About two years ago, I left the company I work for to move to a different city. When I returned to my hometown, I got my old job back.
The lady I work with is 20 years older than I am, and has been with the company for over 30 years. But I have more experience in our administrative department. When I returned, I could not believe how many questions she had about things she should know. But when someone came to the front desk to ask us a question, she made sure she was the one to answer, even if I had just told her the answer a few moments earlier. I began to feel used.
I’ve taken hardly any vacation and she has taken every holiday she wanted. When I asked for two days off at the end of the year, she seemed okay with it but later accused me of asking for a day off when her dad was dying. This was not true and I have the text messages and e-mails to prove it. I told the boss about her explosion and he said it was all just a miscommunication.
This woman really doesn’t know what she is doing. She comes in late, goes to lunch for over an hour and leaves early. If you tell her she’s done something wrong, she gets her back up, but has no problem telling others they’re wrong. Others have asked me to correct her work so they don’t have to bring up her mistakes and feel her wrath.
I’ve tried to talk to the boss about it, but he told me that if he says something, that might make it even worse for me. How is this fair? How do I cope with a spineless boss and a user?
THE FIRST ANSWER
Founder, Women’s Executive Network, Toronto
I can feel the frustration in your letter but I think that with effort and introspection on your part, there may be an opportunity to resolve this in a positive way. My first question is about the broader corporate culture in your company. If the rest of the company operates fairly and this is a case of your boss being a poor manager, then you should reach out to your human resources department to try to come up with a solution. If the company is big enough, perhaps one of those solutions could include exploring other avenues within the organization.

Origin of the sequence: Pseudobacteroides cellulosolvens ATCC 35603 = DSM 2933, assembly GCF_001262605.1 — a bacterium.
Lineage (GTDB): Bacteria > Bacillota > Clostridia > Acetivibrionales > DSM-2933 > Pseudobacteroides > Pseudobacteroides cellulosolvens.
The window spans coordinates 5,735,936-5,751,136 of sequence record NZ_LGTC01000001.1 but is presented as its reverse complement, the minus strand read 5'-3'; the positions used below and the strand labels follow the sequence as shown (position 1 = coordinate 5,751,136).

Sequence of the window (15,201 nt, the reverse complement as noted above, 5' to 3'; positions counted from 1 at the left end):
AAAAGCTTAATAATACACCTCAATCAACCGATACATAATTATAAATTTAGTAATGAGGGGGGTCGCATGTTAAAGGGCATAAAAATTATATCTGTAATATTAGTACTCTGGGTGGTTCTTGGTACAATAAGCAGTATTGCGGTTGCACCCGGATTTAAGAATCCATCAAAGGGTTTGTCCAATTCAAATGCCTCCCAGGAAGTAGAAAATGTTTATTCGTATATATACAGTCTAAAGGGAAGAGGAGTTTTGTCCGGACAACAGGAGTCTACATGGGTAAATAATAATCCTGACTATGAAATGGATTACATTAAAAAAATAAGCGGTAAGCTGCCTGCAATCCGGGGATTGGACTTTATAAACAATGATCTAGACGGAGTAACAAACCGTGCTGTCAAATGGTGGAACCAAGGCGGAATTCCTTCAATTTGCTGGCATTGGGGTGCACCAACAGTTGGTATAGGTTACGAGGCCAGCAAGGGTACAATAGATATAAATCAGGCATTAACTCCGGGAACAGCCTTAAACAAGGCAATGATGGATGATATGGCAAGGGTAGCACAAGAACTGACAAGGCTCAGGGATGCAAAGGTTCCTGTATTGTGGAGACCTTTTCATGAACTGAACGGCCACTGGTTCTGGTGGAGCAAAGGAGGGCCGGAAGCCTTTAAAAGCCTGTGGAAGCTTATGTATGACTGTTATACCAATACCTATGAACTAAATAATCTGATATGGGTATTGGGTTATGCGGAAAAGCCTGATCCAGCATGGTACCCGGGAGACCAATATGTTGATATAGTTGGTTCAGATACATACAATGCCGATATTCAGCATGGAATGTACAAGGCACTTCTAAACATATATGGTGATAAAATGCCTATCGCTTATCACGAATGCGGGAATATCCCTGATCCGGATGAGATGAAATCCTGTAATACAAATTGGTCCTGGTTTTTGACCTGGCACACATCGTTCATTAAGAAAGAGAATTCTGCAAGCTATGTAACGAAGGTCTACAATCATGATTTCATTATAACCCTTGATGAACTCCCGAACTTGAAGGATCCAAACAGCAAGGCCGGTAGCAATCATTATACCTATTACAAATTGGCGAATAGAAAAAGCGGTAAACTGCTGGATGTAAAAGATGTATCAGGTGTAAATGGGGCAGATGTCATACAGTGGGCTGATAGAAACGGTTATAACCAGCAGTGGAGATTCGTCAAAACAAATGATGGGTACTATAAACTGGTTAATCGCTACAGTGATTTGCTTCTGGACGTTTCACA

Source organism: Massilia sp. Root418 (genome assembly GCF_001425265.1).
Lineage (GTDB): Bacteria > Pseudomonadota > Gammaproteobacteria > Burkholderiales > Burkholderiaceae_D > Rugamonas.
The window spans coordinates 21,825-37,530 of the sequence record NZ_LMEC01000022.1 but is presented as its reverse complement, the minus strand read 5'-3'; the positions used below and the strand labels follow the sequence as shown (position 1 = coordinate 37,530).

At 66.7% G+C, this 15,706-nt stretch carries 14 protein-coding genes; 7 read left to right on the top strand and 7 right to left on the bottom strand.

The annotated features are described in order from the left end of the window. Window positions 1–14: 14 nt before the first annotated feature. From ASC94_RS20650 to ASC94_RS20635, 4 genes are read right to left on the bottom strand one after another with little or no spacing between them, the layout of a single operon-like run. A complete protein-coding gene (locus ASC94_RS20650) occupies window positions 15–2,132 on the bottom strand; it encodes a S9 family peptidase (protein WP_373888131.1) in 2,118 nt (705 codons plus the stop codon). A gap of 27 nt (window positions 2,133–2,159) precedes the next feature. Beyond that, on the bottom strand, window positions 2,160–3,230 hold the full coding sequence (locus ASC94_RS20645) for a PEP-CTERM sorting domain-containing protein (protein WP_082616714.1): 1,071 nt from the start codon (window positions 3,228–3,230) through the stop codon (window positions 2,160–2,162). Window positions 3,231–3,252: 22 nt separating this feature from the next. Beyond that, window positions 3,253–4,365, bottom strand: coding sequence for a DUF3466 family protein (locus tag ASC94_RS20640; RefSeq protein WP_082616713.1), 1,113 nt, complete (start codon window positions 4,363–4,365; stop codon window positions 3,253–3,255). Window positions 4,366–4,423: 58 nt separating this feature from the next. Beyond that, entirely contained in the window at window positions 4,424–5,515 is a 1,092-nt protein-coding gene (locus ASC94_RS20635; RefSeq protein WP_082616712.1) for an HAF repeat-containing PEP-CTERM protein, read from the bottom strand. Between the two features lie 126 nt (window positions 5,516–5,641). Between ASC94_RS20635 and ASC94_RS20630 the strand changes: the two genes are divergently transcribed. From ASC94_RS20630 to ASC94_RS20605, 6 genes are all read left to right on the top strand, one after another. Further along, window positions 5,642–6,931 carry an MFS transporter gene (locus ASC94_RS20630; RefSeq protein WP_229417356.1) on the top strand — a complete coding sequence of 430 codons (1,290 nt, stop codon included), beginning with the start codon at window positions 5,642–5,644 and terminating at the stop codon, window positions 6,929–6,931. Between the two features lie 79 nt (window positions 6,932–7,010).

I cannot speak for your co-worker, but since you are peers and do not report to each other, it sounds as if you need to reflect on your general reaction to her and what you can do to improve the situation. Once you’ve had a chance to do this, I suggest you schedule a meeting with your boss in order to clarify your role and responsibilities, those of your co-worker, and to get feedback on your performance.
I also think you should offer solutions as to how you can improve the situation with your co-worker. From what I’ve read, you haven’t offered a way to resolve the conflict. By approaching your boss in this way, he will see that you are committed to making things better.
If you take these steps and there is no change, then I suggest it’s time you update your résumé and start job hunting.
THE SECOND ANSWER
President of Sandra Safran HR Services, London, Ont.
In difficult work situations such as yours, there are usually three options – live with the problem, quit, or approach management for help. You have already tried the third option, but your boss is too weak to do anything about your co-worker’s behaviour. He seems afraid of her and is unlikely to change his methods of avoiding his responsibilities, which should include motivating staff and addressing problems. Is there anyone else in authority who might help you?
Your jealous and defensive co-worker successfully uses her volatile personality and partial truths to make other people do what she wants. From your description of her disrespectful behaviour, there may be nothing you can say to make her treat you fairly. For now, keep being helpful to other staff and try not to antagonize her.
Learn as much as you can about the business, and try to find a job in a company that is managed better than this one. After you leave, they may regret how the situation was managed. But you will be happier.
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